Will Facebook ever recover from its horror year? 

Yes.

2018 was a challenging and important year for us. We know we need to get better at anticipating all of the risks that come with connecting so many people. We are not the same company we were a year ago. We now have a fundamentally different approach to how we run our company.

We made significant investments in safety and security, we now have over 30,000 people around the world working on safety and security, 3x as many as 2017. We’ve strengthened our defences against election interference and we’ve given people tools to better control their information. This year you’ll see us set a new global standard for transparency and ads. We have focused on making progress in these important areas while continuing to grow our community and our business.

While we’ve been focused on investing in these key areas, the fundamentals of the business have remained strong. More than 90 million small businesses now use our free and paid tools giving them instantly a mobile presence. 2019 will see us building new and inspiring ways to help people connect and build communities.

The internet is a massive force for change and we’re at the centre of a lot of the debate that brings, but our core value to Australians remains the same. We offer a free service to everyone to help them stay connected with the people they care about, express what they’re thinking and feeling, get help when they need it most, support the causes and ideas they believe in, start and grow businesses no matter where they are, and that makes a lot of good possible. And we are committed to building technology that people can use to create positive change.

Last month we marked our 15th birthday, with the changes we’ve put in place I believe we will be around for many more.

Kevin Ackhurst, director of brand, agency and deals at Google Australia

How can digital players tackle the transparency and measurement problems?

Transparency is often used as a catch-all term, so it’s important to define what we mean and the context in which we are using it. If we are talking about transparency in measurement, concerns are often related to the ability to compare across platforms. There is undoubtedly more to do in that area – current industry measurement is struggling to keep up with the changing behaviours of audiences.

We need to work together across platforms to achieve a method of measuring audience across screens, including on emerging screens like connected TV – which aren’t currently reflected in all measurements.

To help advance advertising measurement on our own platforms, we’ve invested in third-party accreditations through the Media Rating Council (MRC), and partnerships with leading measurement technology providers (such as Nielsen, Moat and IAS). These efforts help ensure that the metrics our advertising solutions deliver align with industry standards, and can be compared across providers.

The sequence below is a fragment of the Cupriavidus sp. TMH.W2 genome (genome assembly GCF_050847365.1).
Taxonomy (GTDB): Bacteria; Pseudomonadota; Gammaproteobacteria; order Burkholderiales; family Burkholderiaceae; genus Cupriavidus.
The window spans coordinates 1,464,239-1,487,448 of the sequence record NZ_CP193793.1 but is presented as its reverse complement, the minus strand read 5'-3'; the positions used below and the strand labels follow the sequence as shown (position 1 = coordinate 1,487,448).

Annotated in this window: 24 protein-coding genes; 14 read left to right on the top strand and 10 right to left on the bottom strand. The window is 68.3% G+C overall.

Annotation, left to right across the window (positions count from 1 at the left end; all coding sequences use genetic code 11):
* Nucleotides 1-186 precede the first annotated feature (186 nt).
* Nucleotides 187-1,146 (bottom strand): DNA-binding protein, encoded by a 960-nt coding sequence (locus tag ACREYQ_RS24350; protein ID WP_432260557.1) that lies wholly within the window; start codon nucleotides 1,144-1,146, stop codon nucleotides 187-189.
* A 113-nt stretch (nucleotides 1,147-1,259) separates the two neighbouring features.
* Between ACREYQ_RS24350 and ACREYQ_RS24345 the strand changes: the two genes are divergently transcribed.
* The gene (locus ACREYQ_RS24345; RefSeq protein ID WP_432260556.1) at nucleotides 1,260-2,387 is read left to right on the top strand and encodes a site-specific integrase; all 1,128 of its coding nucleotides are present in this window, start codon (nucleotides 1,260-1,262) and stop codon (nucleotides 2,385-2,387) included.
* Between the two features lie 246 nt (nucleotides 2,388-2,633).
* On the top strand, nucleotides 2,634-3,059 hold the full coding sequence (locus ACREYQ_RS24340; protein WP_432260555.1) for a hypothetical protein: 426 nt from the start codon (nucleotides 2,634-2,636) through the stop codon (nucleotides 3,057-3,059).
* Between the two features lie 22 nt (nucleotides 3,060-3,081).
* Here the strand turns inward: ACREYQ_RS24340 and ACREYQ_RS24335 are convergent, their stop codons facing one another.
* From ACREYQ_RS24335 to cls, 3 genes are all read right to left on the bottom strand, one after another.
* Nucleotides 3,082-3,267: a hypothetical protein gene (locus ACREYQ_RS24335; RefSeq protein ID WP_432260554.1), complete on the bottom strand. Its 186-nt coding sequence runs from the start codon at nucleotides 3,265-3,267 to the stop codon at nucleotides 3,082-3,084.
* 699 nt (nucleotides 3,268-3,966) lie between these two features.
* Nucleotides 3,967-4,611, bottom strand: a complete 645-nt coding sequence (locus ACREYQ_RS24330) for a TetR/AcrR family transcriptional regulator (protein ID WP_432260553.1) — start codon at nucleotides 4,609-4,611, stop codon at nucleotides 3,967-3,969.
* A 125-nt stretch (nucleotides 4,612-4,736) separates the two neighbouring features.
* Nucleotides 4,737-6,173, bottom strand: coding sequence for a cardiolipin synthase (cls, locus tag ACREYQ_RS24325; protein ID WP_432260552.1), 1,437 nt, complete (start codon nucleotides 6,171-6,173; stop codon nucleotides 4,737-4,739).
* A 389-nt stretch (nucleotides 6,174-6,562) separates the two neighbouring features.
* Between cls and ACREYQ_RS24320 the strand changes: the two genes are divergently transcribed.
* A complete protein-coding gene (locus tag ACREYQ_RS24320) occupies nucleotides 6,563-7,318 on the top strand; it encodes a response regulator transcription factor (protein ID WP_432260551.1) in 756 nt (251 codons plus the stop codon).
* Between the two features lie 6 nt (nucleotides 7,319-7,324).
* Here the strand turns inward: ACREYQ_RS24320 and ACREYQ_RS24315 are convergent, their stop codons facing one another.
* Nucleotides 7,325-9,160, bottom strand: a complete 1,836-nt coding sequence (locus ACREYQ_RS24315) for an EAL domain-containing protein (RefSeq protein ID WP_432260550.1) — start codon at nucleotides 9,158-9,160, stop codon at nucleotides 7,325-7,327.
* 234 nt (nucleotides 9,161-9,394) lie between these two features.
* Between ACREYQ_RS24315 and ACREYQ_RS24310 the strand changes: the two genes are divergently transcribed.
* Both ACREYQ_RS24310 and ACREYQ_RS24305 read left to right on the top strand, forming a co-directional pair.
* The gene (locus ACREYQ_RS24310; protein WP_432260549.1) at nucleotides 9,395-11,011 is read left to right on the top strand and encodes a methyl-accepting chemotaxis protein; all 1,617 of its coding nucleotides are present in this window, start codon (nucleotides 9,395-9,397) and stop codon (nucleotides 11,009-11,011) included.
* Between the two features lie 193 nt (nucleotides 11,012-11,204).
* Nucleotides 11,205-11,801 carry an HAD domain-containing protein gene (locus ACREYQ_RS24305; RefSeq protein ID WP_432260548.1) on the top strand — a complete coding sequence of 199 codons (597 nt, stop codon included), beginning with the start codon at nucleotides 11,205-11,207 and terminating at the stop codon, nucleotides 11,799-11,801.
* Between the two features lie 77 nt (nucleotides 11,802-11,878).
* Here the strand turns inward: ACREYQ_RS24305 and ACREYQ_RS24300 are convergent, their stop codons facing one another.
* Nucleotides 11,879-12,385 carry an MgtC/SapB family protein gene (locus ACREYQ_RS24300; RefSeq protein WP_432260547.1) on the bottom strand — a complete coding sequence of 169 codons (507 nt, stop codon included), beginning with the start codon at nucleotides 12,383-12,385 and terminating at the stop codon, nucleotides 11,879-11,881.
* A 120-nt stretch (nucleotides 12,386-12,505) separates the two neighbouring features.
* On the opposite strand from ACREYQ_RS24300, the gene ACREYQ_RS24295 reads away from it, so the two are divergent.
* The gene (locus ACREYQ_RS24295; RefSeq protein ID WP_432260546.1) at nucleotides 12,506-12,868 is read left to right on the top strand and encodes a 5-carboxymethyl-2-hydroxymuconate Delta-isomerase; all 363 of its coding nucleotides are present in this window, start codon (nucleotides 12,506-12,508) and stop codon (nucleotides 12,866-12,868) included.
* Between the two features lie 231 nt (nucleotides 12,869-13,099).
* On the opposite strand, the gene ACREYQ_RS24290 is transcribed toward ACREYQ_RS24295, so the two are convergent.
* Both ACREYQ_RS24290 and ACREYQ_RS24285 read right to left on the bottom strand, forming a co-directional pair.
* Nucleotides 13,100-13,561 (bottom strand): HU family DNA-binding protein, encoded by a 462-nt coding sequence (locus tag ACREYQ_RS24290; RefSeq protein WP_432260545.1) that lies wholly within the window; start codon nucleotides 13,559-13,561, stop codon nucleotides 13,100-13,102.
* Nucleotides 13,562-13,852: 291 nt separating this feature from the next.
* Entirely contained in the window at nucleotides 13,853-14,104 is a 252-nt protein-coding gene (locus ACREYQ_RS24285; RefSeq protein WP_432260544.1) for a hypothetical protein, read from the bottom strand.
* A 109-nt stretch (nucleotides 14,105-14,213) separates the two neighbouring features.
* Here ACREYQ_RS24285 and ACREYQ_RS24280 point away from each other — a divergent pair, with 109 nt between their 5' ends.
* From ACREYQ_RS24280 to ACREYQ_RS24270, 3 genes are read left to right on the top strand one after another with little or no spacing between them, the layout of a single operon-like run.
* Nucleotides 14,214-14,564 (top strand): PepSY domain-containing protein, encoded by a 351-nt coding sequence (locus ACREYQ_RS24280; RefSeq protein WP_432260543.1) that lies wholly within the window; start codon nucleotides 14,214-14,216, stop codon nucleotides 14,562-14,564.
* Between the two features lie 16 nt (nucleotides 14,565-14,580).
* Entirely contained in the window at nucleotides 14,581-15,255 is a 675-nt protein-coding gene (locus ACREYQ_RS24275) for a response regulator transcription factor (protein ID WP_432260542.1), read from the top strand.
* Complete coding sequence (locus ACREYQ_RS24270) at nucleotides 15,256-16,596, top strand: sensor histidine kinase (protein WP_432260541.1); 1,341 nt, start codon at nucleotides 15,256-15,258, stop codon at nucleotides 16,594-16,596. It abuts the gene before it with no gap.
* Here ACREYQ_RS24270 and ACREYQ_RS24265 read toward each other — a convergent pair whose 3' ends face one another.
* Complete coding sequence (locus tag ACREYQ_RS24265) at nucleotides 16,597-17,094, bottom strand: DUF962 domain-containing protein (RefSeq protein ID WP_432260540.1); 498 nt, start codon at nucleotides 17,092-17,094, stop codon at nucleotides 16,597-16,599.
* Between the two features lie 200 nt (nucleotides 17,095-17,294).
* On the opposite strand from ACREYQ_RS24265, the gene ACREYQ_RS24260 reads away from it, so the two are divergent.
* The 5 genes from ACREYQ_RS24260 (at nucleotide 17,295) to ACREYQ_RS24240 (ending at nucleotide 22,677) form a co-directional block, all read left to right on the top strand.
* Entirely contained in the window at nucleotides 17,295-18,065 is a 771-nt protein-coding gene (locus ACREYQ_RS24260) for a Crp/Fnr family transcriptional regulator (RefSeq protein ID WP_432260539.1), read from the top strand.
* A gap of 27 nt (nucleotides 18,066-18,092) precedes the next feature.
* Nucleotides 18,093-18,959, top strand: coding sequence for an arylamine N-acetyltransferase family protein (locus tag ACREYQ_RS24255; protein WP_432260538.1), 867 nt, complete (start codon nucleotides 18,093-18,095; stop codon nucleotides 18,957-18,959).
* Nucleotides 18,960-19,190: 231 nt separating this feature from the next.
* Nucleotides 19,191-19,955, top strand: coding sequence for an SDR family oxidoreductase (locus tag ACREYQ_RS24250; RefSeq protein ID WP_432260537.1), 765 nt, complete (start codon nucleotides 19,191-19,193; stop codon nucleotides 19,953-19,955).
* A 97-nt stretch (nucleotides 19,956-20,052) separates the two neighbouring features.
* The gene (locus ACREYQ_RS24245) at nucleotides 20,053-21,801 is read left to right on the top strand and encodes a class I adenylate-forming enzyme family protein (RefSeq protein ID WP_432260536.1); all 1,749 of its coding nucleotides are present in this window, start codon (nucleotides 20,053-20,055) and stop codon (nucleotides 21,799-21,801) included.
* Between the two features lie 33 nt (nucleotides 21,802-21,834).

Is the relationship between traditional media players and the tech players, such as Google and Facebook, as bad as the press makes it out to be?

We work closely with a range of media outlets and publishers and have productive relationships with them. We understand the media industry is in transition and along with the opportunities come some challenges.

Through Google Search and Google News we send more than 10 billion visits to publishers globally each month. In 2018, we paid USD$14.2 billion to partners globally, which constituted more than 70% of the revenues earned from displaying ads served by Google on partners’ properties.

Tell us about one day at work in the industry which completely challenged your world view and your thinking.

The day I met Chris Freel CEO of UnLtd, the charity foundation of the media, marketing and advertising industry I realised the benefit our industry could have on less fortunate young Australians and create significant positive social change.

I realised the opportunities to collaborate outweigh the competitive tensions we feel daily and ‘the media, marketing and creative industry and its people have the potential to use their financial and cultural influence to create significant positive social change’ I remind myself of this daily, regardless of what I’m facing and look for opportunities to realise that vision as part of the work I do.

The important discussions continue in June as Mumbrella360 returns for 2019 with exclusive research on the world’s most successful campaigns, best practice on measuring and managing KPIs, optimising campaigns in the real world and a host of essential marketing tips from leading industry experts.